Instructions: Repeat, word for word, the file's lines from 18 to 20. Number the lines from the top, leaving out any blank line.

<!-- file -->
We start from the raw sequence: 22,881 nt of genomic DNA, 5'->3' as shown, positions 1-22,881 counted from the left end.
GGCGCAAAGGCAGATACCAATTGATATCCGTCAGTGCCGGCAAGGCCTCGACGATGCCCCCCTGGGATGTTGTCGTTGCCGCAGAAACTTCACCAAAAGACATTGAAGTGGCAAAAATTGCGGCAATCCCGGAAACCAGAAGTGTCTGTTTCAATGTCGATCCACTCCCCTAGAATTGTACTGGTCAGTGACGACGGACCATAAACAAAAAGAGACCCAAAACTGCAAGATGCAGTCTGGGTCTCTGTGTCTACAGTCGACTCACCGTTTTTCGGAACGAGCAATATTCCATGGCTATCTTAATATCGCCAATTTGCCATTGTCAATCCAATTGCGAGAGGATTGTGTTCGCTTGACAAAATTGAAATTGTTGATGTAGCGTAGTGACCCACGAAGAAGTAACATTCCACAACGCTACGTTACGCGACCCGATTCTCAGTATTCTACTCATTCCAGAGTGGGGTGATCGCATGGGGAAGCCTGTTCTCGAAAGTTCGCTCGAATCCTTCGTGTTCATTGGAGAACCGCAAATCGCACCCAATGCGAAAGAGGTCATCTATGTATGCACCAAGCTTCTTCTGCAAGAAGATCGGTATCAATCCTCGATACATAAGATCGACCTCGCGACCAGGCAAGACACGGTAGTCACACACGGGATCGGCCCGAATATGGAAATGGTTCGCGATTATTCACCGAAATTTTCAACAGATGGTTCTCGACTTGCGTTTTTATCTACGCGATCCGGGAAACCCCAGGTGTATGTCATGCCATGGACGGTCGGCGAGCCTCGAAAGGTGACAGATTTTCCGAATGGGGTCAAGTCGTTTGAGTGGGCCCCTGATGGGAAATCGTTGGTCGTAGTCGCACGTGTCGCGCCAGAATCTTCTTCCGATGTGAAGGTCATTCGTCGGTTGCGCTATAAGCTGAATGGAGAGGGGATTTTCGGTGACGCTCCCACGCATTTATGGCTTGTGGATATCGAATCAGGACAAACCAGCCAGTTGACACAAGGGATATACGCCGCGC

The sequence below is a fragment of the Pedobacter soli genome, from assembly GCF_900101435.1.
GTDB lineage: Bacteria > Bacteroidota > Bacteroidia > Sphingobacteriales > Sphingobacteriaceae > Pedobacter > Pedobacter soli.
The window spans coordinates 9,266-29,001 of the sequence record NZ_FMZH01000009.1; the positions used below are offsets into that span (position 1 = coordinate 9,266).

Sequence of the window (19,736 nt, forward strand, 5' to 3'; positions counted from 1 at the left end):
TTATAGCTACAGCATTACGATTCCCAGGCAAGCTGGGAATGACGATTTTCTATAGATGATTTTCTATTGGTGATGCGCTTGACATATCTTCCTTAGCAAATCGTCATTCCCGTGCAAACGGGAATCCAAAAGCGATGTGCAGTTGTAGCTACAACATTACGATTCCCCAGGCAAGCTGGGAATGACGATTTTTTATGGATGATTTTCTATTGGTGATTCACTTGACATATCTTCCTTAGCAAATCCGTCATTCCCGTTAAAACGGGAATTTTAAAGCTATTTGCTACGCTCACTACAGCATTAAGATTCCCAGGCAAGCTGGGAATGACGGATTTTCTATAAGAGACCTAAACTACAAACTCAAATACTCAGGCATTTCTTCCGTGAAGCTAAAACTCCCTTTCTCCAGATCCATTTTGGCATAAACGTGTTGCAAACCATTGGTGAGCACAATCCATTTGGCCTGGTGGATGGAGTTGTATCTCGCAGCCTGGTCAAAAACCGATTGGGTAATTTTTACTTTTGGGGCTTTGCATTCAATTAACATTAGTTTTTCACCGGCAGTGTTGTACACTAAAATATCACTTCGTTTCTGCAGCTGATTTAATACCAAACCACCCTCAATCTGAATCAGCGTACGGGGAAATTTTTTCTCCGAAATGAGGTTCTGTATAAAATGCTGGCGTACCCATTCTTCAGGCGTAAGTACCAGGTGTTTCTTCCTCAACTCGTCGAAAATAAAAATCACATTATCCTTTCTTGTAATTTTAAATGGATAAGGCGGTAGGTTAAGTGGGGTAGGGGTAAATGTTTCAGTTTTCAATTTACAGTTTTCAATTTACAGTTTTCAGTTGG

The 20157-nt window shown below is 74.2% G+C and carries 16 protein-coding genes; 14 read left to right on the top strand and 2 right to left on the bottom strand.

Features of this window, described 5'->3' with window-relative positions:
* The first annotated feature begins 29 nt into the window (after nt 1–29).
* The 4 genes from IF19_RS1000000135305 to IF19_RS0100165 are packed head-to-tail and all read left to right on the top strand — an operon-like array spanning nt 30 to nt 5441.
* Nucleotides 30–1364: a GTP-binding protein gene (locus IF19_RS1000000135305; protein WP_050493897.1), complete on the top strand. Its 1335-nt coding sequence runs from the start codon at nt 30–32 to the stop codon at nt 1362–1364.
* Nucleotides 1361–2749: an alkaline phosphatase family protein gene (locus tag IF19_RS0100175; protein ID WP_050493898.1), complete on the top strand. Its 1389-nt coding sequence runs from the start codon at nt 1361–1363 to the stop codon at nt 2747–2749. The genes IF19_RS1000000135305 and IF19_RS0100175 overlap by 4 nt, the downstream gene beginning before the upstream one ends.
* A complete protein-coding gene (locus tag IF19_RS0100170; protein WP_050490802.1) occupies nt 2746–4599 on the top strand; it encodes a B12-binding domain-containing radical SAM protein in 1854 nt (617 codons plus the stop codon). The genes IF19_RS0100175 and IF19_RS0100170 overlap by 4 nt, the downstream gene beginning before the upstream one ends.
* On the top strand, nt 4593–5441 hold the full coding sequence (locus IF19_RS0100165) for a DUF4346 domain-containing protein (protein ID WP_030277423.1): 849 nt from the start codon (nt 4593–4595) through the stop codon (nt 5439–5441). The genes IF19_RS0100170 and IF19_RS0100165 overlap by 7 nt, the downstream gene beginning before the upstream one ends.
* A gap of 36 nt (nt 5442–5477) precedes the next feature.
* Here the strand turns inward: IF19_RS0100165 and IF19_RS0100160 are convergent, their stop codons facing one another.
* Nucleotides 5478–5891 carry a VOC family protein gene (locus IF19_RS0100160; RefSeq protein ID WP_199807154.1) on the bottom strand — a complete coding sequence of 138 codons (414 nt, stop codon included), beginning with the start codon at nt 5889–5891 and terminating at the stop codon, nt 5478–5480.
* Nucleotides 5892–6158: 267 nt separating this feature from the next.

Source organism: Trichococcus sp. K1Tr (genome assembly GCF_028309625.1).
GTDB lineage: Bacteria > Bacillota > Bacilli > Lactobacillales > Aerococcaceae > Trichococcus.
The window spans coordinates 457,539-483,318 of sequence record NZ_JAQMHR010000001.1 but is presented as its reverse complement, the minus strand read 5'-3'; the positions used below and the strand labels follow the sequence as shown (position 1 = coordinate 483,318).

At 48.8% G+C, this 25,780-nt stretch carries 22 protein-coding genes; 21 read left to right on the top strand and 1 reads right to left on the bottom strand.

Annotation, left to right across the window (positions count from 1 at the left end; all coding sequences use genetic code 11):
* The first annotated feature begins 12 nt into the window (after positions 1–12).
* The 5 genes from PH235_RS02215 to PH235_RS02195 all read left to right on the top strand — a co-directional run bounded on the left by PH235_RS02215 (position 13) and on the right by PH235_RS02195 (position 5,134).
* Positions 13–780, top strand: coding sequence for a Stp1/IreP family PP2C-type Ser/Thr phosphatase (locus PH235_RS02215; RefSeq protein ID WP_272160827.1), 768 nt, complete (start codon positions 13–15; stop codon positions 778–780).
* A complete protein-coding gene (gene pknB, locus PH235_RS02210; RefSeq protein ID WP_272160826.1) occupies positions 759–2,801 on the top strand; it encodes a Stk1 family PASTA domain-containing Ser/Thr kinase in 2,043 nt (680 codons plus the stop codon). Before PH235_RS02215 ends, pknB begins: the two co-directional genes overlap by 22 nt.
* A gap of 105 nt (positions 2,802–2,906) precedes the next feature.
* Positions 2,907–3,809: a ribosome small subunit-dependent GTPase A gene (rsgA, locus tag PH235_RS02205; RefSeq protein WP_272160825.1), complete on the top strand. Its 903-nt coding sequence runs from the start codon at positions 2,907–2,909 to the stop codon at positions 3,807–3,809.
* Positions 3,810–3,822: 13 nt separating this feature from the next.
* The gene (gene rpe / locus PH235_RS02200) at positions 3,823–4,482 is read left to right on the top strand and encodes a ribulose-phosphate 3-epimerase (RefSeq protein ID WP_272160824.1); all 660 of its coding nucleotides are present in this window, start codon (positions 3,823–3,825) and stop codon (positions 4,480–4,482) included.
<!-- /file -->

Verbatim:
* Nucleotides 5478–5891 carry a VOC family protein gene (locus IF19_RS0100160; RefSeq protein ID WP_199807154.1) on the bottom strand — a complete coding sequence of 138 codons (414 nt, stop codon included), beginning with the start codon at nt 5889–5891 and terminating at the stop codon, nt 5478–5480.
* Nucleotides 5892–6158: 267 nt separating this feature from the next.

Source organism: Trichococcus sp. K1Tr (genome assembly GCF_028309625.1).